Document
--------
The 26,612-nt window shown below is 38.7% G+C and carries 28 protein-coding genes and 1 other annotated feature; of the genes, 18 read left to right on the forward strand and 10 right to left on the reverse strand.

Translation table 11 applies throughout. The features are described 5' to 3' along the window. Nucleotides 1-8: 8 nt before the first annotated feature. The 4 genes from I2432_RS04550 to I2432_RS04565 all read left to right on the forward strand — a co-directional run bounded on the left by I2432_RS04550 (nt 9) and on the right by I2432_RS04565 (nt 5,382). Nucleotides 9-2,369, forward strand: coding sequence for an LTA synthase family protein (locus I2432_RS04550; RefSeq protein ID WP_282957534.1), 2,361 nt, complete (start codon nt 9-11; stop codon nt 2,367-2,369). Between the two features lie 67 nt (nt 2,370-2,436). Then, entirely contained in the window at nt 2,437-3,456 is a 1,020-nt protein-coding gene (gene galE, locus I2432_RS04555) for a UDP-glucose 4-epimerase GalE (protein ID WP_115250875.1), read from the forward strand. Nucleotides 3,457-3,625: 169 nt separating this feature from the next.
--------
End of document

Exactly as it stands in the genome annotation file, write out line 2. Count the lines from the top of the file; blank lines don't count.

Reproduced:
Translation table 11 applies throughout. The features are described 5' to 3' along the window. Nucleotides 1-8: 8 nt before the first annotated feature. The 4 genes from I2432_RS04550 to I2432_RS04565 all read left to right on the forward strand — a co-directional run bounded on the left by I2432_RS04550 (nt 9) and on the right by I2432_RS04565 (nt 5,382). Nucleotides 9-2,369, forward strand: coding sequence for an LTA synthase family protein (locus I2432_RS04550; RefSeq protein ID WP_282957534.1), 2,361 nt, complete (start codon nt 9-11; stop codon nt 2,367-2,369). Between the two features lie 67 nt (nt 2,370-2,436). Then, entirely contained in the window at nt 2,437-3,456 is a 1,020-nt protein-coding gene (gene galE, locus I2432_RS04555) for a UDP-glucose 4-epimerase GalE (protein ID WP_115250875.1), read from the forward strand. Nucleotides 3,457-3,625: 169 nt separating this feature from the next.